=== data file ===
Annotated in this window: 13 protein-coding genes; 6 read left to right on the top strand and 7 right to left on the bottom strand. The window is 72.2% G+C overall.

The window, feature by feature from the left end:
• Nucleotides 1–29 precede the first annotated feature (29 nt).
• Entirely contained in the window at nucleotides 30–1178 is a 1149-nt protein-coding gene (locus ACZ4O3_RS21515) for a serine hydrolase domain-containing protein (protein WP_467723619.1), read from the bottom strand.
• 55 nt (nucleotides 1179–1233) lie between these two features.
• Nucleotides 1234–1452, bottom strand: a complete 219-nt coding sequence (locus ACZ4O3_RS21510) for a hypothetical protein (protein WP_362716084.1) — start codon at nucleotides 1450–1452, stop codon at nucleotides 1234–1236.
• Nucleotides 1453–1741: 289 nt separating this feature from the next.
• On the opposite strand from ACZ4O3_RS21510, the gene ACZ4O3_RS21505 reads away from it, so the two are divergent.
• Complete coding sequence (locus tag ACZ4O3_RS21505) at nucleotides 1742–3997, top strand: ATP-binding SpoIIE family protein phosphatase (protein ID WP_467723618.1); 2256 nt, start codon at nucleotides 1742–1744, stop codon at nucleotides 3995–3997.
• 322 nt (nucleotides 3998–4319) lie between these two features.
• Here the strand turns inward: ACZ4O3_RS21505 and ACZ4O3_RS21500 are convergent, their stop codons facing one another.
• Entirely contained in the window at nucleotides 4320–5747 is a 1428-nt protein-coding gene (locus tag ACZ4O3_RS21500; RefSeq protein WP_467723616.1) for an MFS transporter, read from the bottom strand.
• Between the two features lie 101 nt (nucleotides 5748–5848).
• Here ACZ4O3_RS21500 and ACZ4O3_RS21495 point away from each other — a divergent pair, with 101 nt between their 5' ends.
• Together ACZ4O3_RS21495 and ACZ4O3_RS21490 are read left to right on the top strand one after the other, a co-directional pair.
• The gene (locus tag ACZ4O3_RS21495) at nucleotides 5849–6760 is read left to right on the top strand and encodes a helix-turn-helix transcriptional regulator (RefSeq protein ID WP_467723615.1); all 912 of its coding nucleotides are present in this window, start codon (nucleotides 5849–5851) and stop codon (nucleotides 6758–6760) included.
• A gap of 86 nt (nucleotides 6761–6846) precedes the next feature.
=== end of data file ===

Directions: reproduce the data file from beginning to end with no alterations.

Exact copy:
Annotated in this window: 13 protein-coding genes; 6 read left to right on the top strand and 7 right to left on the bottom strand. The window is 72.2% G+C overall.

The window, feature by feature from the left end:
• Nucleotides 1–29 precede the first annotated feature (29 nt).
• Entirely contained in the window at nucleotides 30–1178 is a 1149-nt protein-coding gene (locus ACZ4O3_RS21515) for a serine hydrolase domain-containing protein (protein WP_467723619.1), read from the bottom strand.
• 55 nt (nucleotides 1179–1233) lie between these two features.
• Nucleotides 1234–1452, bottom strand: a complete 219-nt coding sequence (locus ACZ4O3_RS21510) for a hypothetical protein (protein WP_362716084.1) — start codon at nucleotides 1450–1452, stop codon at nucleotides 1234–1236.
• Nucleotides 1453–1741: 289 nt separating this feature from the next.
• On the opposite strand from ACZ4O3_RS21510, the gene ACZ4O3_RS21505 reads away from it, so the two are divergent.
• Complete coding sequence (locus tag ACZ4O3_RS21505) at nucleotides 1742–3997, top strand: ATP-binding SpoIIE family protein phosphatase (protein ID WP_467723618.1); 2256 nt, start codon at nucleotides 1742–1744, stop codon at nucleotides 3995–3997.
• 322 nt (nucleotides 3998–4319) lie between these two features.
• Here the strand turns inward: ACZ4O3_RS21505 and ACZ4O3_RS21500 are convergent, their stop codons facing one another.
• Entirely contained in the window at nucleotides 4320–5747 is a 1428-nt protein-coding gene (locus tag ACZ4O3_RS21500; RefSeq protein WP_467723616.1) for an MFS transporter, read from the bottom strand.
• Between the two features lie 101 nt (nucleotides 5748–5848).
• Here ACZ4O3_RS21500 and ACZ4O3_RS21495 point away from each other — a divergent pair, with 101 nt between their 5' ends.
• Together ACZ4O3_RS21495 and ACZ4O3_RS21490 are read left to right on the top strand one after the other, a co-directional pair.
• The gene (locus tag ACZ4O3_RS21495) at nucleotides 5849–6760 is read left to right on the top strand and encodes a helix-turn-helix transcriptional regulator (RefSeq protein ID WP_467723615.1); all 912 of its coding nucleotides are present in this window, start codon (nucleotides 5849–5851) and stop codon (nucleotides 6758–6760) included.
• A gap of 86 nt (nucleotides 6761–6846) precedes the next feature.